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Satellite

Drought bites deeply – this year's corn crop in Missouri Valley, Iowa (Photo: USDA and Dav...

Recently, drought seems to be a fact of life. As the lead photograph poignantly illustrates, most of the U.S. has been struggling with serious levels of drought for the past several years. Worldwide, drought affected areas include Europe, India and Pakistan, Russia, much of Africa, South America – the list goes on. But when the rains start again, everyone expresses great relief, not realizing that long-term depletion of groundwater reserves is part of the price for surviving drought. It was with this in mind that GRACE (Gravity Recovery and Climate Experiment), a joint U.S. and German space project, was designed a decade ago.  Read More

The different components that make up the MIT microthruster (Photo: MIT)

Small-scale satellites show a lot promise, but unless they have equally small-scale thrusters they’re pretty limited in what they can do. Unfortunately conventional thrusters are heavy and take up a lot of valuable space, but a penny-sized rocket engine developed at MIT holds the prospect of not only increasing the capabilities of miniature satellites, but of combating space junk as well.  Read More

The NASA missions will use CubeSats similar to Montana State University's Explorer-1 [Prim...

Having landed the car-sized Curiosity rover on Mars, NASA is looking in the other direction with its Small Spacecraft Technology Program. Dedicated to improving small satellite technology, the program recently awarded contracts to three teams working in the areas of communications, formation flying and docking. The tricky bit is that the satellites they’re working with are only four inches (10.16 cm) tall.  Read More

The RBSP mission will study the Van Allen Belts (Image: JHU/APL)

Radiation is a common hazard of space exploration and space agencies usually tend to avoid it for obvious reasons. It can be dangerous for astronauts and fatal to the microcircuitry of satellites. Why, then, is NASA sending its next unmanned mission right into the worst radiation hazard in the neighborhood? On August 23, two Radiation Belt Storm Probes (RBSP) will launch atop an Atlas V rocket from Cape Canaveral Air Force Station, Florida to study the radioactive Van Allen Belts.  Read More

Sinus Iridum as seen from NASA's Clementine probe, where China plans to land a lunar rover...

The Chinese news agency Xinhua announced on July 31 that China will be sending its first unmanned lander to the Moon in the second half of 2013. Chang’e-3 will be the third lunar probe launched by the China National Space Administration (CNSA) and the first attempt at a landing. The lander/rover combination will launch from the Xichang Satellite Launch Center in China’s Sichuan province as part of China’s continuing Lunar Exploration program.  Read More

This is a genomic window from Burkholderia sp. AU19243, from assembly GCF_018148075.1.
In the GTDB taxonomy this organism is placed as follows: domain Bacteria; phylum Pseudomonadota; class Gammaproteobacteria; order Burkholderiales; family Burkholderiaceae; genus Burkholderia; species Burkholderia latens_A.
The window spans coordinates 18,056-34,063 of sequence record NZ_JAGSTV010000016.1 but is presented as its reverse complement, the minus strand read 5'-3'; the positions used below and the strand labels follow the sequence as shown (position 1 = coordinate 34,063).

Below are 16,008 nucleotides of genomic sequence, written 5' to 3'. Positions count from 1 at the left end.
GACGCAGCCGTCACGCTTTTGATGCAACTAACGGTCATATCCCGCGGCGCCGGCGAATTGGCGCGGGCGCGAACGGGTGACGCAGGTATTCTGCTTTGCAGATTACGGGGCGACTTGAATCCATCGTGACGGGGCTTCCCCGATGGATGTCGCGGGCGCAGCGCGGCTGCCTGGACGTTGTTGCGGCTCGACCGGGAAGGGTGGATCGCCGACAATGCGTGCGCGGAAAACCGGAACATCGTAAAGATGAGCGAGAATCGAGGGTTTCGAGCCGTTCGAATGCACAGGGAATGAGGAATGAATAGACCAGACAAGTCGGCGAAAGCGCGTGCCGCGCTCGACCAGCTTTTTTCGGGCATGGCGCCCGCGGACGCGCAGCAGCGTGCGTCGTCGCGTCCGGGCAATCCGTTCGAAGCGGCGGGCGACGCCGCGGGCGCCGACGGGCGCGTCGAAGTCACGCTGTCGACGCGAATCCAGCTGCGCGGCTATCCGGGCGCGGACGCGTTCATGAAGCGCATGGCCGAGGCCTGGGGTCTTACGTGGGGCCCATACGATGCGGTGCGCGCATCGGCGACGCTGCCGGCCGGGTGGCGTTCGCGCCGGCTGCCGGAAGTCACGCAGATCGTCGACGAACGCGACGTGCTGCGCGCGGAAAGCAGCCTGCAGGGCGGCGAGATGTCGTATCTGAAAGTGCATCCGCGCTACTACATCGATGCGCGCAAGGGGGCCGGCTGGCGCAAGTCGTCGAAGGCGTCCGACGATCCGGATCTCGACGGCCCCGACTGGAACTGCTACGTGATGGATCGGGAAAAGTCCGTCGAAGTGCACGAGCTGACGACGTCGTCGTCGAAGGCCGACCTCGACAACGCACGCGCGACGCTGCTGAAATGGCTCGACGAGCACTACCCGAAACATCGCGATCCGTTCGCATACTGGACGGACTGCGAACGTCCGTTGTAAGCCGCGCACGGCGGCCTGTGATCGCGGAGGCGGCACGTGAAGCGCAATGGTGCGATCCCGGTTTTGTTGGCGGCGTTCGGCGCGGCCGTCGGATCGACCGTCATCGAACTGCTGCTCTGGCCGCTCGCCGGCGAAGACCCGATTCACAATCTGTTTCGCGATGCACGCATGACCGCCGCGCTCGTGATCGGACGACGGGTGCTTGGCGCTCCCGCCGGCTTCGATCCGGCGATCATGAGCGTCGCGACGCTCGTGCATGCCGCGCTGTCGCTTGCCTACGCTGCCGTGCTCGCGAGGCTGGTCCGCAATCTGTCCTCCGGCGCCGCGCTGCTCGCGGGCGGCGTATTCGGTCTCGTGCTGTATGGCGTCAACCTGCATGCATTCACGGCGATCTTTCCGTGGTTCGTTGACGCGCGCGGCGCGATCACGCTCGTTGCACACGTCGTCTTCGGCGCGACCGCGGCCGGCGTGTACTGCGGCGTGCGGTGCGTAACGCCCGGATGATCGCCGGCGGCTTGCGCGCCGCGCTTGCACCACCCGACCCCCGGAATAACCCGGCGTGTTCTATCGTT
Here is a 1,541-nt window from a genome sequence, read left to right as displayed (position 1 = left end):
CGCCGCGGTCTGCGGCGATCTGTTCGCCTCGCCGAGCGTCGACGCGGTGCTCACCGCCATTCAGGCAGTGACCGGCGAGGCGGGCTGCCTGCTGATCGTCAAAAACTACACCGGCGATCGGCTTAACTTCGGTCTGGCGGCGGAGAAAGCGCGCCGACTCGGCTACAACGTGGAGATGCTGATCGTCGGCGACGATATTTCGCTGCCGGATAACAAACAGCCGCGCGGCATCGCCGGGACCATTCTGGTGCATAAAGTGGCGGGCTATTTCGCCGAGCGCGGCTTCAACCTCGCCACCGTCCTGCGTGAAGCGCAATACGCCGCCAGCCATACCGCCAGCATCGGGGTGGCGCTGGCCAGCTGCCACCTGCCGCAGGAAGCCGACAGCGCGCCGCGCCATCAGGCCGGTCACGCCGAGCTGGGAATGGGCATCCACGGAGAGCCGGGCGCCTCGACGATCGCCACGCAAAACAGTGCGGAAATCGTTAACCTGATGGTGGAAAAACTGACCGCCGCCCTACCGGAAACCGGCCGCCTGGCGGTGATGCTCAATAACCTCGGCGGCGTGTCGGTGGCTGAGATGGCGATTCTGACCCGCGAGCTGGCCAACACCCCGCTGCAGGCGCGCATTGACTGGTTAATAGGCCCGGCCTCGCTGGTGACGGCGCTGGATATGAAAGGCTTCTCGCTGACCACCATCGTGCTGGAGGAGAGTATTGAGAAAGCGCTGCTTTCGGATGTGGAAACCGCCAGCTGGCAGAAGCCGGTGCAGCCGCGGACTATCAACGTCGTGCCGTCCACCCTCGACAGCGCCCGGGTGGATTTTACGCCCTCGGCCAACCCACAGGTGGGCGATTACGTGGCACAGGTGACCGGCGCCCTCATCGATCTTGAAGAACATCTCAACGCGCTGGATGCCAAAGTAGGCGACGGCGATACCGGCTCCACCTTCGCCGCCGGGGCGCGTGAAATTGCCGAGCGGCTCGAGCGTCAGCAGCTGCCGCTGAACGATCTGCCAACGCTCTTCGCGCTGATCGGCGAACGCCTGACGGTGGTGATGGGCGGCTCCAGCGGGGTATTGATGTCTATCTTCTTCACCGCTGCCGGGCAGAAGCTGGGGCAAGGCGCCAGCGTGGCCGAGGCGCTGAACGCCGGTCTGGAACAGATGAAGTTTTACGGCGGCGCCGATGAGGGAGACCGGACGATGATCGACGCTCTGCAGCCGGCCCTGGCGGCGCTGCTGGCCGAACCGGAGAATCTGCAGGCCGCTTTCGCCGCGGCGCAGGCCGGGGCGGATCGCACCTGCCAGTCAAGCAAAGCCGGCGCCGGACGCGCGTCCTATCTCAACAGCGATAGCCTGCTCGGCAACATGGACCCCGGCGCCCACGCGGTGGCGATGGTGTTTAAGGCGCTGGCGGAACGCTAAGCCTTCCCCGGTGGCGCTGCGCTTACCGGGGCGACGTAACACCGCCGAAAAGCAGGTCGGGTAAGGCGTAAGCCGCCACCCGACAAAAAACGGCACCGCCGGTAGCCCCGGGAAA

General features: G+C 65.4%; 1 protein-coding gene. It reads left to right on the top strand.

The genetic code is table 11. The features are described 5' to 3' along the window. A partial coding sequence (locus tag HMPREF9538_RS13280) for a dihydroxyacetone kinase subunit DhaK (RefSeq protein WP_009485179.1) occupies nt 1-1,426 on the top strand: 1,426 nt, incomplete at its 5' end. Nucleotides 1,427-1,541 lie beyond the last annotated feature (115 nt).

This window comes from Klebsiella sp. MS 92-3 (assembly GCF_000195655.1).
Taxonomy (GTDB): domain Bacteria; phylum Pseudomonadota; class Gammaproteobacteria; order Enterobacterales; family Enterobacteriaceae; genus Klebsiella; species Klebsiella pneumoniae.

Using NASA Landsat imagery, Google Earth Engine now allows users to view fully interactive...

A combined effort between researchers at the Carnegie Mellon University Robotics Institute, the U.S. Geological Survey (USGS) and Google provides users with easy access to 13 years of NASA Landsat imagery of the Earth’s surface. The new capability within Google Earth Engine lets users zoom in and out on any spot on the globe, moving back and forth in time between 1999 and 2011.  Read More

Partial interior assembly of Degradation Free Spectrometers sounding rocket (Photo: Univer...

On July 24, 2012, NASA successfully launched a pair of newly developed spectrometers aboard a sounding rocket from the White Sands Missile Range, New Mexico to an altitude of 323.8 km (201.2 mi). This may not seem to have much to do with extending the life of a satellite floating between the Sun and Earth about 1.5 million kilometers (932,000 mi) away, but it does. That’s because the tests purpose was both to test new instruments for a potential future replacement of the SOHO solar observatory satellite and to recalibrate SOHO’s existing instruments.  Read More

If successful, FITSAT-1's Morse code messages will be visible to the naked eye

We like to think of space as the one place where all tech is high and all gadgets are bleeding edge. That may be the case most of the time, but Japan’s Fukuoka Institute of Technology is taking one small step backward for man by sending a satellite into orbit that uses Morse code and bursts of light to send messages back to base. FITSAT-1, which will be launched from the International Space Station in September 2012, will use LEDs to flash Morse code messages like an outer space Aldis lamp that may be bright enough to see by the public with the naked eye.  Read More

The Cerberlink is the satellite communications component of Cerberus

Cerberus, from BriarTek, is the overarching brand name for an electronic search-and-rescue beacon system built for wilderness and off-the-grid use. The system offers three distinct functions - Cerberlink, CerberTouch and CerberCenter - and uses smartphone and satellite messaging to keep you in touch with the outside world.  Read More

SkyCube: the first satellite launched by you

Southern Stars Group LLC, the company responsible for the popular SkySafari apps for iOS, Android and Mac OS X, is thinking a little bigger with its next project. The publicly funded SkyCube is a miniature CubeSat satellite that will orbit the planet, transmitting low-resolution images of the Earth while broadcasting short messages from sponsors in the form of data pings. In short, it's the world's first social space mission.  Read More

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